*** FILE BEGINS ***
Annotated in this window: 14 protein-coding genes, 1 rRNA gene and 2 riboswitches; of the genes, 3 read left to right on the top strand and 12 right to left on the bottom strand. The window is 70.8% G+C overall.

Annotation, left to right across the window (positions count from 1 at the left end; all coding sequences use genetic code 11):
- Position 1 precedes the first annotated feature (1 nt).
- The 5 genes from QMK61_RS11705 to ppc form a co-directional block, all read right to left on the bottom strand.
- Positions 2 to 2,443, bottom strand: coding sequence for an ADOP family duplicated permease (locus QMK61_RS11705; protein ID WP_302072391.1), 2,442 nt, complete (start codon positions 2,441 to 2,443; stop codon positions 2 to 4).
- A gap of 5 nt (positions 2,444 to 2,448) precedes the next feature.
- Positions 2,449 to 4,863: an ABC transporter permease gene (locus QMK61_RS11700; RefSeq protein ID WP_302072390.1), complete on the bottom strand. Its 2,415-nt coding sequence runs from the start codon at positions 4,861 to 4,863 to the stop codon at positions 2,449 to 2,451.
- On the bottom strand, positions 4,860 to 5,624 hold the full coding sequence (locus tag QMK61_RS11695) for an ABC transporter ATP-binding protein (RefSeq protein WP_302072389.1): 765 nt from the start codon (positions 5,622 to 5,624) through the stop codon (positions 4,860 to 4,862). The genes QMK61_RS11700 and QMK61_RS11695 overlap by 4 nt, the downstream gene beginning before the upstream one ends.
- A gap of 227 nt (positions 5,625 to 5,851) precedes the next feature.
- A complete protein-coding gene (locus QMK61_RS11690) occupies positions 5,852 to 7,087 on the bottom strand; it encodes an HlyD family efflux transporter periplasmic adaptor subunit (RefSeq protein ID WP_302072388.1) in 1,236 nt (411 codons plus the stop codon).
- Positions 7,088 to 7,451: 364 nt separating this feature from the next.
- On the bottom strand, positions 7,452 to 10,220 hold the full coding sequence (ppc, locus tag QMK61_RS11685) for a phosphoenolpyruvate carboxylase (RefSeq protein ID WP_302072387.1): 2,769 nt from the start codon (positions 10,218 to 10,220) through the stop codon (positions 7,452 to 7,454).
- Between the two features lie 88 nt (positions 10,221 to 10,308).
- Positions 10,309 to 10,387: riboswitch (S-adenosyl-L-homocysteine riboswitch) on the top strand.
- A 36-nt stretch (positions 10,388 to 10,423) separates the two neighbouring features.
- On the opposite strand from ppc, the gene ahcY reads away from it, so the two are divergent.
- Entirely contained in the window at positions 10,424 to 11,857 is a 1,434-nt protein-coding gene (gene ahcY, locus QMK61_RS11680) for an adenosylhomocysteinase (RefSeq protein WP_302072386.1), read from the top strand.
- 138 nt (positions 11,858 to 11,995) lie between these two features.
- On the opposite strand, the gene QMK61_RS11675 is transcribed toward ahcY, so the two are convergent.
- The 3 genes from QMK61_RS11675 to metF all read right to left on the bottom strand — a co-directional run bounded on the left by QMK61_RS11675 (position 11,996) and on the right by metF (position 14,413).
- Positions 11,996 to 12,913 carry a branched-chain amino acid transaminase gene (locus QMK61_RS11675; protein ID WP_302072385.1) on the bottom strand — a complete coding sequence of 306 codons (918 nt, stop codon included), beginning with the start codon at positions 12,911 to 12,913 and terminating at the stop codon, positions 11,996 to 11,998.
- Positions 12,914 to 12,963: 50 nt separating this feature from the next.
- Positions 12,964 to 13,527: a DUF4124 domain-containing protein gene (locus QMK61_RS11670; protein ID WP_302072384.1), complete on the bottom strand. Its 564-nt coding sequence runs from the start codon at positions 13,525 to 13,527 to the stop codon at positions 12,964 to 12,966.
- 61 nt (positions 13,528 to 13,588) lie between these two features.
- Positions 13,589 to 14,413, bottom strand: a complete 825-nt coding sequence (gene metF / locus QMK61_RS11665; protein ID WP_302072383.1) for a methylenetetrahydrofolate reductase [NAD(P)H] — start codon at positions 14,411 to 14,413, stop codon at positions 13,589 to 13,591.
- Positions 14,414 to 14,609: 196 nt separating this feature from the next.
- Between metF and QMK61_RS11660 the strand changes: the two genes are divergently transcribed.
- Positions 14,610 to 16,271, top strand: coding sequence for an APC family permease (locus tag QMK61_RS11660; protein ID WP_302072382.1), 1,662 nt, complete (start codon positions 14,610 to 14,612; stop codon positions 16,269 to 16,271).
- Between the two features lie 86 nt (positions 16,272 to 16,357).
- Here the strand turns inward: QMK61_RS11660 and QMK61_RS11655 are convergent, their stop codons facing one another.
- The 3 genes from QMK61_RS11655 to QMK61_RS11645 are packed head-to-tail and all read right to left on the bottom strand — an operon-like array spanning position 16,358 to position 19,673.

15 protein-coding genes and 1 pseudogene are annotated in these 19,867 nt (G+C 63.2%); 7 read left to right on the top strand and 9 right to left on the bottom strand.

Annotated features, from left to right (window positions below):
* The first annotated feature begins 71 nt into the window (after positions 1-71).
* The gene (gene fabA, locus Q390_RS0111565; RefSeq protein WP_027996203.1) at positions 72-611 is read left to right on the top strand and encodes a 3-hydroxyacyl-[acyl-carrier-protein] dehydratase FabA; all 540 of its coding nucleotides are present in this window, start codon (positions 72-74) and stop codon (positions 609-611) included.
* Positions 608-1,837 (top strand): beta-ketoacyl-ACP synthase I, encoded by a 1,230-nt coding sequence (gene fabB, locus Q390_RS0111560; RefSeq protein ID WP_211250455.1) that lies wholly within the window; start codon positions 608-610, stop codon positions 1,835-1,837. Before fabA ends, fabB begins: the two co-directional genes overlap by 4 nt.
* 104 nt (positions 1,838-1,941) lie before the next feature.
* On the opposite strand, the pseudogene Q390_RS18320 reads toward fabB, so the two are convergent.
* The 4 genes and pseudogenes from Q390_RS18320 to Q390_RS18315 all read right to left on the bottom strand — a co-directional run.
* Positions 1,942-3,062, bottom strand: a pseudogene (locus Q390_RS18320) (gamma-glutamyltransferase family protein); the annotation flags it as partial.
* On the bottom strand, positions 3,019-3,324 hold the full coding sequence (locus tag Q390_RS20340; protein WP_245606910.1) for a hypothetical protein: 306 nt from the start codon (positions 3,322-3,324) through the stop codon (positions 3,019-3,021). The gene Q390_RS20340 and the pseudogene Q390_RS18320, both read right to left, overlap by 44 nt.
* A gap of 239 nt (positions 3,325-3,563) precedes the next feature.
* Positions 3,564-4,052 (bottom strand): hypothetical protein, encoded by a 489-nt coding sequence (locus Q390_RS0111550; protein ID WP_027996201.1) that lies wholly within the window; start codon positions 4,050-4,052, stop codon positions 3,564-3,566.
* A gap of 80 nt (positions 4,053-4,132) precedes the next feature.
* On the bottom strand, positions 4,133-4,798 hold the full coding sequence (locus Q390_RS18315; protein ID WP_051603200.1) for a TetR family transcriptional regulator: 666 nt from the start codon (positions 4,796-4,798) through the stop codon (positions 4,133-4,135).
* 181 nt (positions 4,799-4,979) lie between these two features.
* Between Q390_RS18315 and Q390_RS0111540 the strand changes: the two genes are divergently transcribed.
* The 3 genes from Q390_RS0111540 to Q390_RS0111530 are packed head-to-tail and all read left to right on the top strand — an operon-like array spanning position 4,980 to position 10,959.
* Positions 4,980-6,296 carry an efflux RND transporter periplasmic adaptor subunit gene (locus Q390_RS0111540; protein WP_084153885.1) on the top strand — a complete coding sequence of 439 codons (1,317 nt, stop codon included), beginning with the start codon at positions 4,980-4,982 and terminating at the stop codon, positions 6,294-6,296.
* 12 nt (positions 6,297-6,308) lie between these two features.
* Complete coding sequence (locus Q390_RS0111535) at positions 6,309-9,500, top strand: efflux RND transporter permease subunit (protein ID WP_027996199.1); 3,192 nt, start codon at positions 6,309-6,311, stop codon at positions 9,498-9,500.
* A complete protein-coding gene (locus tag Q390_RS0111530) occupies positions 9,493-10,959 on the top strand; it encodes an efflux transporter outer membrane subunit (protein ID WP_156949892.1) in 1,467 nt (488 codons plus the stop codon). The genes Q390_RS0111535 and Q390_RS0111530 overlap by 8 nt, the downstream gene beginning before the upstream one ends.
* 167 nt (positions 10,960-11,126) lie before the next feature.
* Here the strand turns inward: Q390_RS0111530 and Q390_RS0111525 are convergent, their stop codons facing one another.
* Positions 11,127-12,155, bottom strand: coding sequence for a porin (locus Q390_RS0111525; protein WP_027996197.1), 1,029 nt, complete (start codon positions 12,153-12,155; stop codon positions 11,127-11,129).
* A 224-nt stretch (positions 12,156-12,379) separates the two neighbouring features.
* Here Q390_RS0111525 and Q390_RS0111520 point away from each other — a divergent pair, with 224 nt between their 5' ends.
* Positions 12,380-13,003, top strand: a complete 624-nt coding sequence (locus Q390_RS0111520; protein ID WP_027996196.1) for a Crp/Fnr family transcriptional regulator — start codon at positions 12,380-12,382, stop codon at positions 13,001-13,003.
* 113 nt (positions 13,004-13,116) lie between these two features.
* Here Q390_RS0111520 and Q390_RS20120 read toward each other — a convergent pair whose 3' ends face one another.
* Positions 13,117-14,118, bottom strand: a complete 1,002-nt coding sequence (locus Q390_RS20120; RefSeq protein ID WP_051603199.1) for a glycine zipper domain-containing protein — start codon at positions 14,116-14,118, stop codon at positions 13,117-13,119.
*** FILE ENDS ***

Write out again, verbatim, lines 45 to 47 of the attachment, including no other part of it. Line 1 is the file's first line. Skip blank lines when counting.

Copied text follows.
* On the bottom strand, positions 4,133-4,798 hold the full coding sequence (locus Q390_RS18315; protein ID WP_051603200.1) for a TetR family transcriptional regulator: 666 nt from the start codon (positions 4,796-4,798) through the stop codon (positions 4,133-4,135).
* 181 nt (positions 4,799-4,979) lie between these two features.
* Between Q390_RS18315 and Q390_RS0111540 the strand changes: the two genes are divergently transcribed.